Labour conference: Is Sir Keir Starmer’s time up?

The Labour leader will need a big performance when he speaks at his party conference on Wednesday.

Labour conference: Is Sir Keir Starmer’s time up? STV News

Leading a political party these days is a bit like being a football manager for a top side with a historical pedigree.

A by-election setback is like two points dropped at a key point in the season. The ensuing maelstrom is defined by hysteria. Enemies circle, dealing in the uncharitable currency of absurd over exaggeration as they try and embed a narrative of failure to help grease an end game of resignation.

Sir Keir Starmer is a big Arsenal fan and his tribulations find an echo in those of Gunners manager Mikel Arteta, who is judged to be failing a great institution just as Sir Keir is judged to be gifting a fifth successive general election victory to the Conservatives.

Starmer now finds himself needing a big performance when he delivers his leader’s speech to the Labour conference in Brighton on Wednesday. Not that a great speech will be a game changer any more than a pedestrian one will turbo-charge the reverse gear stakes.

The central claims against the Labour leader are that he doesn’t know what he stands for and that he has manifestly failed to carve out a clear policy platform behind which he can rally those who yearn for an end to the Conservatives. The latter charge is entirely fair.

After a promising start when he regularly bested Boris Johnson in the House of Commons, the Labour leader has simply failed to define any big picture vision. His responses have smacked more of platitude than thought-through policy.

Boris Johnson and Sir Keir Starmer.Getty Images

Labour has a series of problems that will not be easily rectified and which pre-date Starmer’s leadership. The post-New Labour era has seen the party struggle to assert its traditional values in a modern context. What it means to be Labour has appeared to be a question without resolution. The party collectively bears some responsibility for this state of affairs.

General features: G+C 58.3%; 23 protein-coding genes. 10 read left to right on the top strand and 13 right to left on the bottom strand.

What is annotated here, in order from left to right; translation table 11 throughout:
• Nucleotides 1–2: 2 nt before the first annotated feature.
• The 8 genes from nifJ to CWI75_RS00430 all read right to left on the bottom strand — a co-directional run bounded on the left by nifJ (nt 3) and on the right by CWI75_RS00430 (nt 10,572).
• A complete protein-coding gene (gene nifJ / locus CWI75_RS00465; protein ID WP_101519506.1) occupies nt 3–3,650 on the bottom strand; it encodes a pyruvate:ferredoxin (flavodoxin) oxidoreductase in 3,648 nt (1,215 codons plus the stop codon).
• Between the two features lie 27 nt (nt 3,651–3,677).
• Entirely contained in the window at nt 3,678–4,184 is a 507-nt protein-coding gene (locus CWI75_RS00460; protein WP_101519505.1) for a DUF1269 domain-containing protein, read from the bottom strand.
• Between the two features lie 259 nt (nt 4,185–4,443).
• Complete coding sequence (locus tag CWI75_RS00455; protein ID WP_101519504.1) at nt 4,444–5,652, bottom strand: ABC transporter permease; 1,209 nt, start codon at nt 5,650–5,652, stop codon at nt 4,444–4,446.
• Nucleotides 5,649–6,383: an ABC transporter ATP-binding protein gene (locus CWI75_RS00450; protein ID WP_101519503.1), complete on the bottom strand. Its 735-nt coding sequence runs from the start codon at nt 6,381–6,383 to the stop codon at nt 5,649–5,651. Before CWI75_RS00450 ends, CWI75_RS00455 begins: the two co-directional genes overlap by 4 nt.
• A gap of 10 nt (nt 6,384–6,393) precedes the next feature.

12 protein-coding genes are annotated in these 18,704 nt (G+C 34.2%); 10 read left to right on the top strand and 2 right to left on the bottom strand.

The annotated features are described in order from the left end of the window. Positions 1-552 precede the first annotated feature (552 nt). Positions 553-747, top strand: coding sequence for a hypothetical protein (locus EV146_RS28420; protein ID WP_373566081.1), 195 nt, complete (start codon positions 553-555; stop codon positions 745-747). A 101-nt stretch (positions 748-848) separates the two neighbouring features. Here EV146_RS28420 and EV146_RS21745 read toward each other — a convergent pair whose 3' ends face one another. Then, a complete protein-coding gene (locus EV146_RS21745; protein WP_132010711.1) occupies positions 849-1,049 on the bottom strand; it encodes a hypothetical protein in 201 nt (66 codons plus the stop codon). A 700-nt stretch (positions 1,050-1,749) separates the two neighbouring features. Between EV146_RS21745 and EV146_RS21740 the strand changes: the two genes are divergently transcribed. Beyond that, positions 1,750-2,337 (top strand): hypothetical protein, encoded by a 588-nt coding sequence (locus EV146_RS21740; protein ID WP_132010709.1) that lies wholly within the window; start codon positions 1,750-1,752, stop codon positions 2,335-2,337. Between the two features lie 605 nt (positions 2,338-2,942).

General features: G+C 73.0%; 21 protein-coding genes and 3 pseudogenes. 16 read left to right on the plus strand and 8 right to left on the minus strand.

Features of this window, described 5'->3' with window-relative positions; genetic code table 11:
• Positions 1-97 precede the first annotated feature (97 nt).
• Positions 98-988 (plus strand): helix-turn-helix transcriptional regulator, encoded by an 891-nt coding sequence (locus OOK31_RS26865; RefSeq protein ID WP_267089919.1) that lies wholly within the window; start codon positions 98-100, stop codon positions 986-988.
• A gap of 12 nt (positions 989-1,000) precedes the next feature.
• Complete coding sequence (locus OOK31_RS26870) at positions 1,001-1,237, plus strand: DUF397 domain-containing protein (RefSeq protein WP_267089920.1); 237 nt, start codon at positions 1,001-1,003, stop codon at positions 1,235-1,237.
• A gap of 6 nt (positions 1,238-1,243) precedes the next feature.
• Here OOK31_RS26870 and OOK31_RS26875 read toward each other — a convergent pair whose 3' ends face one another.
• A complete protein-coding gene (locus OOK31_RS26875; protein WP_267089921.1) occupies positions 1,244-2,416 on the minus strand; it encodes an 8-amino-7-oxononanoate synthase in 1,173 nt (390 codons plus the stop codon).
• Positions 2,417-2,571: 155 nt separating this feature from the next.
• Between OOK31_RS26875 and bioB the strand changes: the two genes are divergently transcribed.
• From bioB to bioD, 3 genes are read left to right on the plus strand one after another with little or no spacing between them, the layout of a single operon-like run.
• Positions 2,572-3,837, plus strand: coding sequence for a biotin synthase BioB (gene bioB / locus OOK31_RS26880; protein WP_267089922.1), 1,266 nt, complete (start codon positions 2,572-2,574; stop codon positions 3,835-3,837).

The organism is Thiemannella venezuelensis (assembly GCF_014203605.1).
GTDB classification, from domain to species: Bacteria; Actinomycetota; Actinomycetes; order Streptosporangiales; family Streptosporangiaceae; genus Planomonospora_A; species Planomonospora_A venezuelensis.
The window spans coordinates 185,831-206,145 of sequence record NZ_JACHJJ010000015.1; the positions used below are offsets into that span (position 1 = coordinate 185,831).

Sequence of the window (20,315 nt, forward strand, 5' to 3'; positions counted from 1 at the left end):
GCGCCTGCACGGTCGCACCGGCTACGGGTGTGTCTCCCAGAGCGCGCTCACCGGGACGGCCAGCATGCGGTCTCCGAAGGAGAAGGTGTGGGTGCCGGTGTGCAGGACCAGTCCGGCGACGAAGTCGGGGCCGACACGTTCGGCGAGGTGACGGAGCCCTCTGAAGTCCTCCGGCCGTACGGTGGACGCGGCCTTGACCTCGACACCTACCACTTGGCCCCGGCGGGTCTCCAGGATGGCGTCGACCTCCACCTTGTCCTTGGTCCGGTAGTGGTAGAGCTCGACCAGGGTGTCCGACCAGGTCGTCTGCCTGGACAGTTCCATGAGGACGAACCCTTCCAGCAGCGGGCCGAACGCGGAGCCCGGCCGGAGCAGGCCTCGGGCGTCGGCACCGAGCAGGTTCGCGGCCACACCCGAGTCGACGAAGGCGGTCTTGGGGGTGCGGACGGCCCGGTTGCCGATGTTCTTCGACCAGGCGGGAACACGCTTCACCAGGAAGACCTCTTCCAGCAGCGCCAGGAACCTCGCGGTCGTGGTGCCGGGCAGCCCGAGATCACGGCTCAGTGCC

Old Labour revived under Ed Miliband and then the party shifted Left under Jeremy Corbyn as it did in the 1980s. Under Starmer, it is simply impossible to determine which ideological anchors are immovable.

The party’s historical progress was made in part by the rise of the cause of the working class in the century of industrialisation. The Liberals were the casualties of the cause of Labour. The worry for Labourites who watch politics through a historical lens is that a mix of the rise of green politics and a growth of identity-based nationalisms, may send Labour the same way as the Liberals in the last century.

Starmer has an electoral challenge greater than that faced by Hugh Gaitskell in 1959 or Harold Wilson in 1964. It is greater even than Neil Kinnock faced in 1987 and greater than Tony Blair in 1997. His is an attempt to rewrite the election records and he is doing it with absolutely no momentum behind him.

The UK Government are gripped by a series of crises. Inflation is on the rise. Energy bills will cancel out pay rises and usher a heat-or-eat lifestyle for far too many citizens. There is a cost of living crisis. Taxes are going up and they will disproportionately hit poorer workers. And those who are poor will see their Universal Credit cut.